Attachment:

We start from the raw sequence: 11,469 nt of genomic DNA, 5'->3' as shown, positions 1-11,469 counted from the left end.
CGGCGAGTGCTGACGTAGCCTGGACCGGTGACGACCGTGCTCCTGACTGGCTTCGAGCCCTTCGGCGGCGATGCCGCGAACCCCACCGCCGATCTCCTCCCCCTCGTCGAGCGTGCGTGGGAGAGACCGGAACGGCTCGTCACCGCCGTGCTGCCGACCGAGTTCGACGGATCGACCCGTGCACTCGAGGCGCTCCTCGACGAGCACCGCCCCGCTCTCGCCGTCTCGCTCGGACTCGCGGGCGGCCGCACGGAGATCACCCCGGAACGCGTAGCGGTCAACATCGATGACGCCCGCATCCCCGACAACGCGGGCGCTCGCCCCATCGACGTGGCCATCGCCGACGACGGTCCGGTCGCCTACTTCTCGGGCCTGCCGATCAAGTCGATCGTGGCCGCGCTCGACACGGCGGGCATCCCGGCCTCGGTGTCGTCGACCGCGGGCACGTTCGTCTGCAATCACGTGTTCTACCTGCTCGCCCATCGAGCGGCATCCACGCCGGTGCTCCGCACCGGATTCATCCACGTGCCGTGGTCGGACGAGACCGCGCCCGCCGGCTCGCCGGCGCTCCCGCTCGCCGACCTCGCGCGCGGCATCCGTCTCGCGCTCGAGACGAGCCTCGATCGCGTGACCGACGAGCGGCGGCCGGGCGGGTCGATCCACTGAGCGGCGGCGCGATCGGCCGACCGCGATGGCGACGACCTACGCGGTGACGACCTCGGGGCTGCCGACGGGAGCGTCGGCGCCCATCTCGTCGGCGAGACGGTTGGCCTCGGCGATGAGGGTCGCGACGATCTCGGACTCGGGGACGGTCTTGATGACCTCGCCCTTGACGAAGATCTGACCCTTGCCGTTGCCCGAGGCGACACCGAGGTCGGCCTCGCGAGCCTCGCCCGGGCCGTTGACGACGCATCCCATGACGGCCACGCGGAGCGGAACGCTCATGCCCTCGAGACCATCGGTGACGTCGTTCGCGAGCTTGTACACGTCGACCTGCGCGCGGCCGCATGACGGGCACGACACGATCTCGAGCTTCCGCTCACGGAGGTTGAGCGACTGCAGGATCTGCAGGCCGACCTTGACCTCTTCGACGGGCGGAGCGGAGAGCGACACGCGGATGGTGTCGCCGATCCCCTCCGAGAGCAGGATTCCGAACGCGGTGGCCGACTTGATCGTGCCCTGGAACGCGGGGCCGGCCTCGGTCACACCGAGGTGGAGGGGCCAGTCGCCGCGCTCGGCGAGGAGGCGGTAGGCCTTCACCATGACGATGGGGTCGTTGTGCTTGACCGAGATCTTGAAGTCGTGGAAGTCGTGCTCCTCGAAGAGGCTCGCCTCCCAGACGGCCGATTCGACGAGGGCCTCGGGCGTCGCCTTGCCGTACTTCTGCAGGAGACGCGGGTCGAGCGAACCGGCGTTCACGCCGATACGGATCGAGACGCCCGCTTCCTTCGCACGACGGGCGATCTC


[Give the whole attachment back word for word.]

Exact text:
We start from the raw sequence: 11,469 nt of genomic DNA, 5'->3' as shown, positions 1-11,469 counted from the left end.
CGGCGAGTGCTGACGTAGCCTGGACCGGTGACGACCGTGCTCCTGACTGGCTTCGAGCCCTTCGGCGGCGATGCCGCGAACCCCACCGCCGATCTCCTCCCCCTCGTCGAGCGTGCGTGGGAGAGACCGGAACGGCTCGTCACCGCCGTGCTGCCGACCGAGTTCGACGGATCGACCCGTGCACTCGAGGCGCTCCTCGACGAGCACCGCCCCGCTCTCGCCGTCTCGCTCGGACTCGCGGGCGGCCGCACGGAGATCACCCCGGAACGCGTAGCGGTCAACATCGATGACGCCCGCATCCCCGACAACGCGGGCGCTCGCCCCATCGACGTGGCCATCGCCGACGACGGTCCGGTCGCCTACTTCTCGGGCCTGCCGATCAAGTCGATCGTGGCCGCGCTCGACACGGCGGGCATCCCGGCCTCGGTGTCGTCGACCGCGGGCACGTTCGTCTGCAATCACGTGTTCTACCTGCTCGCCCATCGAGCGGCATCCACGCCGGTGCTCCGCACCGGATTCATCCACGTGCCGTGGTCGGACGAGACCGCGCCCGCCGGCTCGCCGGCGCTCCCGCTCGCCGACCTCGCGCGCGGCATCCGTCTCGCGCTCGAGACGAGCCTCGATCGCGTGACCGACGAGCGGCGGCCGGGCGGGTCGATCCACTGAGCGGCGGCGCGATCGGCCGACCGCGATGGCGACGACCTACGCGGTGACGACCTCGGGGCTGCCGACGGGAGCGTCGGCGCCCATCTCGTCGGCGAGACGGTTGGCCTCGGCGATGAGGGTCGCGACGATCTCGGACTCGGGGACGGTCTTGATGACCTCGCCCTTGACGAAGATCTGACCCTTGCCGTTGCCCGAGGCGACACCGAGGTCGGCCTCGCGAGCCTCGCCCGGGCCGTTGACGACGCATCCCATGACGGCCACGCGGAGCGGAACGCTCATGCCCTCGAGACCATCGGTGACGTCGTTCGCGAGCTTGTACACGTCGACCTGCGCGCGGCCGCATGACGGGCACGACACGATCTCGAGCTTCCGCTCACGGAGGTTGAGCGACTGCAGGATCTGCAGGCCGACCTTGACCTCTTCGACGGGCGGAGCGGAGAGCGACACGCGGATGGTGTCGCCGATCCCCTCCGAGAGCAGGATTCCGAACGCGGTGGCCGACTTGATCGTGCCCTGGAACGCGGGGCCGGCCTCGGTCACACCGAGGTGGAGGGGCCAGTCGCCGCGCTCGGCGAGGAGGCGGTAGGCCTTCACCATGACGATGGGGTCGTTGTGCTTGACCGAGATCTTGAAGTCGTGGAAGTCGTGCTCCTCGAAGAGGCTCGCCTCCCAGACGGCCGATTCGACGAGGGCCTCGGGCGTCGCCTTGCCGTACTTCTGCAGGAGACGCGGGTCGAGCGAACCGGCGTTCACGCCGATACGGATCGAGACGCCCGCTTCCTTCGCACGACGGGCGATCTC